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Video: Eating habits in tsarist Russia that frightened foreigners
2023 Author: Seth Attwood | [email protected]. Last modified: 2023-11-26 22:42
Ambassadors from other countries invited to the feast found themselves in an atmosphere, to put it mildly, exotic for them. And tradition, and the variety of cuisine they were sometimes put into a stupor. The fact that the taste preferences of the representatives of different peoples are different led to a reluctance to try some Russian dishes.
Foreigners often refused to eat for another reason. For example, due to the fact that several people could eat directly with their hands, and even from a common plate.
1. From the king's table
For a long time there was a custom in Russia. Within its framework, as a sign of mercy and special respect to the guest, the sovereign sent the remnants of the dishes that he had already tasted. All the noble gentlemen present at the event hoped that they would also be among the chosen ones.
But the ambassadors did not share their enthusiasm and were very happy when the ceremony became purely symbolic. Offerings, of course, were, but only in the form of dishes that were simply on the table at the sovereign, and not leftovers. The same situation was with drinks. The king, having sipped the wine from the goblet, passed it on.
Drinks at royal feasts were also abundant. Vodka, beer, honey and kvass were offered in such quantities that guests fell senseless under the table. Often, alcoholic beverages infused with various herbs were served just before meals for appetite. In Russia, it was believed that a feast is good if the guests not only overate themselves with food, but also get drunk.
Foreigners got the most of the rest. They did not have the appropriate "training" in this sense.
An unpleasant situation happened with the Czech ambassador in 1503. He got so drunk that he lost consciousness and was seriously hurt. He came to himself for several more days, lying in bed. Another curiosity happened in 1656. Then the members of the Roman embassy delegation suffered from alcohol. They got drunk to the point of insanity even before they presented presents and credentials to the sovereign.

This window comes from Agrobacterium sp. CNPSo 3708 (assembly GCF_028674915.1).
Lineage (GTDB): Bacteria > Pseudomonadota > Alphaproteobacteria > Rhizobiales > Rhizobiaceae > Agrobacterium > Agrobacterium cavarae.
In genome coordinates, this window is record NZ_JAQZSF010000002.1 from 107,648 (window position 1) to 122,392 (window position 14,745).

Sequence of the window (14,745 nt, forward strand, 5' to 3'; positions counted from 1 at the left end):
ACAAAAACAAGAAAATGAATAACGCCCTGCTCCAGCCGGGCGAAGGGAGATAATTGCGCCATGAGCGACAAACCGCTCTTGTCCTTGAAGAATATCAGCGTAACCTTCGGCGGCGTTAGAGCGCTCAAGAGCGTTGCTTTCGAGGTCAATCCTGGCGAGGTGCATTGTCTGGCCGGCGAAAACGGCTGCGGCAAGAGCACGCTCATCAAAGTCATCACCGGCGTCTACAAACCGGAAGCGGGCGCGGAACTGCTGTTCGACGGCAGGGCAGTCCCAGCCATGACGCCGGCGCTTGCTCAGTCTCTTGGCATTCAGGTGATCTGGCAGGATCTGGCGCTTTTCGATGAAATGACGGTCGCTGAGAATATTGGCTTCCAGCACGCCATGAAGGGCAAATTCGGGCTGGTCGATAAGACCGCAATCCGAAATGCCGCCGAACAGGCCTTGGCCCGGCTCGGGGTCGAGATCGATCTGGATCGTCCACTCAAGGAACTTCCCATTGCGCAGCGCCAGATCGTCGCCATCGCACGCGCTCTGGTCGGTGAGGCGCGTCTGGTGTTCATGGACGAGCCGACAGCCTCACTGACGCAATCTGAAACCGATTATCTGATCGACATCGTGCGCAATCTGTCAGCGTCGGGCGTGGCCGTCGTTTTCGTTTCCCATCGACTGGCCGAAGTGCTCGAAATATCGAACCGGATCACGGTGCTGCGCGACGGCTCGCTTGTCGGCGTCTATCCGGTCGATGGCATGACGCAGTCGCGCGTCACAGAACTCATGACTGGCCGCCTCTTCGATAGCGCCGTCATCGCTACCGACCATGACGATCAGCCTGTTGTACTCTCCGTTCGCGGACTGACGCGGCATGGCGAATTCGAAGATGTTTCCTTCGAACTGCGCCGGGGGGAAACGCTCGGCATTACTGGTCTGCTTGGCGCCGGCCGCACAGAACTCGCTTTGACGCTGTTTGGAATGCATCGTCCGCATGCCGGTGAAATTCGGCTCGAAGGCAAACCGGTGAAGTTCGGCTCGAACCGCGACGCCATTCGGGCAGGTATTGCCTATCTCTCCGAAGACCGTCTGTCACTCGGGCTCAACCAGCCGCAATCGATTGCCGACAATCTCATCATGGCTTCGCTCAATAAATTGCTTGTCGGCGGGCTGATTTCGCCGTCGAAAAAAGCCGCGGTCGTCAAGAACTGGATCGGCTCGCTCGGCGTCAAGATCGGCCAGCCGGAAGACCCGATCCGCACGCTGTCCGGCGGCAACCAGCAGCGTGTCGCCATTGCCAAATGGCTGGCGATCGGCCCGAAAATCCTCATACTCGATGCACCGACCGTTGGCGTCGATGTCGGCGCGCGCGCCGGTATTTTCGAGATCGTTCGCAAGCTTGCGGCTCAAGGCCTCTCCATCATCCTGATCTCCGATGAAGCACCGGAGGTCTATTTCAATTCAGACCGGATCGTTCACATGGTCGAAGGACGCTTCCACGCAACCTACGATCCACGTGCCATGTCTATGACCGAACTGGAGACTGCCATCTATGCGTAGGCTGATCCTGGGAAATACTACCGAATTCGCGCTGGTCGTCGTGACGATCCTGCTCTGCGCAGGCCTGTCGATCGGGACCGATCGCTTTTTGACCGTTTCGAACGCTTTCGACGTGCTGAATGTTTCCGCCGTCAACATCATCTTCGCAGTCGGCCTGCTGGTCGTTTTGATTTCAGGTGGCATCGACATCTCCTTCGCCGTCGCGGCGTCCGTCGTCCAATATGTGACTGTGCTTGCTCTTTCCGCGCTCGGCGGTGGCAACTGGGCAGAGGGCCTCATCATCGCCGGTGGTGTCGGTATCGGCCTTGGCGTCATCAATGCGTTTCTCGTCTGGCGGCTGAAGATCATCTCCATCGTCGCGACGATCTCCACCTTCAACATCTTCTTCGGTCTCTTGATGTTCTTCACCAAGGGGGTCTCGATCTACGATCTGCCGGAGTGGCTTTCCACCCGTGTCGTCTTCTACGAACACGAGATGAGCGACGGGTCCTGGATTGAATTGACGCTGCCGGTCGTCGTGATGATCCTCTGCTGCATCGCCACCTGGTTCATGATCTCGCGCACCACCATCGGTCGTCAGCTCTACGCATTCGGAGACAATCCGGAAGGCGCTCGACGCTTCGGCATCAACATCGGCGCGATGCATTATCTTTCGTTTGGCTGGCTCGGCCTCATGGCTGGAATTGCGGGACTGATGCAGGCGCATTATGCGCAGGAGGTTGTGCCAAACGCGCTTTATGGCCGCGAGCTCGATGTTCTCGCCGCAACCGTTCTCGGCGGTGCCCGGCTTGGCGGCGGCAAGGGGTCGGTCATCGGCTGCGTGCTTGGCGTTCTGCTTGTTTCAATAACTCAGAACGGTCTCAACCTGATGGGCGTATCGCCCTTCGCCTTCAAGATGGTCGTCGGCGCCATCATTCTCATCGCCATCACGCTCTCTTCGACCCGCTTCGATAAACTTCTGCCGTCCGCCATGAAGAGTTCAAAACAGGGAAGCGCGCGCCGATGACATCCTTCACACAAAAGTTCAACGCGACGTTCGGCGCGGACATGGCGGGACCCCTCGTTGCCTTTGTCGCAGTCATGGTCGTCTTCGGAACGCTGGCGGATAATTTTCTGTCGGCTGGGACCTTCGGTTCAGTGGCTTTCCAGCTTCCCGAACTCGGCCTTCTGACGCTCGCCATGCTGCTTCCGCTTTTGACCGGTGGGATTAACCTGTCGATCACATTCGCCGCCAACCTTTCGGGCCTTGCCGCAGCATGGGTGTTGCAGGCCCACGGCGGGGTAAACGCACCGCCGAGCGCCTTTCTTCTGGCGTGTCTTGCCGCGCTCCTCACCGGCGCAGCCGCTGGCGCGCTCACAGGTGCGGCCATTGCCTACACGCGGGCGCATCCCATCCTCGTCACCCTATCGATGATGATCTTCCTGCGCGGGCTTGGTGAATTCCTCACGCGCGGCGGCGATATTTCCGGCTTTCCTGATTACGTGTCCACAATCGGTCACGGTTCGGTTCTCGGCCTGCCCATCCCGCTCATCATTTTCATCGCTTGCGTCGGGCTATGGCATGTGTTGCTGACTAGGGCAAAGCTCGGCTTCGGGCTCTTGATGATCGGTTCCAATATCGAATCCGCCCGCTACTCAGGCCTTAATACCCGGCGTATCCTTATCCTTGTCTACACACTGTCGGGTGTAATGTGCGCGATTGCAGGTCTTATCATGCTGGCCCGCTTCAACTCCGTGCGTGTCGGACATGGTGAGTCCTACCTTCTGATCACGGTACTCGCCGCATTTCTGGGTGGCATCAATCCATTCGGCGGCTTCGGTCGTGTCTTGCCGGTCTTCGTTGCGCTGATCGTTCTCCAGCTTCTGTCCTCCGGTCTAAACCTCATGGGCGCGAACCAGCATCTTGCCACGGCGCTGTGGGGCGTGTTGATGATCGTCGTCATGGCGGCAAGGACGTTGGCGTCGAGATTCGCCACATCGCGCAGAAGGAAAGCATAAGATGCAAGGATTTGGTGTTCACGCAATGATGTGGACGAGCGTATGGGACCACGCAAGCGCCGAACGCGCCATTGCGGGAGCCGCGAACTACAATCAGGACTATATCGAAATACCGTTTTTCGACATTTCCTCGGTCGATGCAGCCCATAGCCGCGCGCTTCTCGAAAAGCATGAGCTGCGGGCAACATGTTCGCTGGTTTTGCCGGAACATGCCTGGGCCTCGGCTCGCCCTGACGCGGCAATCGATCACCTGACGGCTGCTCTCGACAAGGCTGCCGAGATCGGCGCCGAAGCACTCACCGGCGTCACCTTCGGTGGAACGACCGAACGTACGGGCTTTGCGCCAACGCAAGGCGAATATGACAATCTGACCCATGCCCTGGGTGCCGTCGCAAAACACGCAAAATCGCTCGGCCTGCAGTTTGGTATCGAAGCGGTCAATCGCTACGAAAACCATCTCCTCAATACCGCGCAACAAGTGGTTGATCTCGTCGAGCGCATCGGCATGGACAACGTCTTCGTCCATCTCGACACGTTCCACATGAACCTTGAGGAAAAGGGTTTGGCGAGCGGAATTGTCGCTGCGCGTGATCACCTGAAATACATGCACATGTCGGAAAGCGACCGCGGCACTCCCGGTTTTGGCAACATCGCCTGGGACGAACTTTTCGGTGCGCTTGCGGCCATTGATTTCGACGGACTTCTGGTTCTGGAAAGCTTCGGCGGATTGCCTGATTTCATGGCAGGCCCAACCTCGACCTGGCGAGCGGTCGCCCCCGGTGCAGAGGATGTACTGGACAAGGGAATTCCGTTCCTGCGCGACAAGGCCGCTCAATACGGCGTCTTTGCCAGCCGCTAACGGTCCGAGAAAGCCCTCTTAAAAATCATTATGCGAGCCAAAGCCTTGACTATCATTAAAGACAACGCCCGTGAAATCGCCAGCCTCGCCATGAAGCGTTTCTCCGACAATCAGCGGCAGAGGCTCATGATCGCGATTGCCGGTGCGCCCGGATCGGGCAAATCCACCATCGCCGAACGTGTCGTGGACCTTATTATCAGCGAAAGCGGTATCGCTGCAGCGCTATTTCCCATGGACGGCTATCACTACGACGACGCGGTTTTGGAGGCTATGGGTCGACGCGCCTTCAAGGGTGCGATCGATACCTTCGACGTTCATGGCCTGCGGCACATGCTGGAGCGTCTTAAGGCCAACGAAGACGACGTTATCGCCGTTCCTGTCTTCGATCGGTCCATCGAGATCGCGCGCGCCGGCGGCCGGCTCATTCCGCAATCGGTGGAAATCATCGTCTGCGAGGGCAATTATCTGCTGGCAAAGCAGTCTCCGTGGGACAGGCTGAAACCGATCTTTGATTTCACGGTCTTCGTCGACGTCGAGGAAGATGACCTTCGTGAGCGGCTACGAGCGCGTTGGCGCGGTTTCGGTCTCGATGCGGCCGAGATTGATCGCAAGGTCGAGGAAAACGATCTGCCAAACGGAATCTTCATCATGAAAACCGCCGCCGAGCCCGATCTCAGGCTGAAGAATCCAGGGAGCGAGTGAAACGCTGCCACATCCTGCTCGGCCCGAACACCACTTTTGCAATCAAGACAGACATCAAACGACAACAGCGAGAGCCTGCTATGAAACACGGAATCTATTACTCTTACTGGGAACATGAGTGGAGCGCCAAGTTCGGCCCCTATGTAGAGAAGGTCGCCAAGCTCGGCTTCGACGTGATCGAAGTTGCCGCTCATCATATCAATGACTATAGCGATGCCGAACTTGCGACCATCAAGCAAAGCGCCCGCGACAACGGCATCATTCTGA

Almost all dishes and sometimes even drinks were seasoned with garlic. And if the Russians were satisfied with everything, then the foreigners disgusted the pungent smell and specific taste.
As for such a universal love of Russian chefs not only for garlic, but also for onions, it could be partially explained by their excellent preservative properties. Their addition to dishes made it possible to increase the shelf life of the latter.
In those years, butter was a standard product, but only overheated so that it could be stored longer. There were no refrigerators. The cream was reheated in an oven, the oily mass was removed from it, whipped, washed in water and the finished product was obtained.
What was not used in the preparation of food was processed again the next day according to the described scheme. We did this until the oil was completely used up. As a result, it acquired bitterness. And if the Russians, due to the abundance of onions and garlic, did not notice this aftertaste, the foreigners immediately felt the nasty smell of burnt butter with bitterness.
5. Unflavored dishes
In Russia, all dishes were served unflavored. Different ingredients were put to them: sour milk, vinegar, salt and pepper, pickled plums and cucumbers. Everyone added what they liked best. Naturally, foreigners could not appreciate this approach and did not understand how it can be eaten and what is delicious about it.
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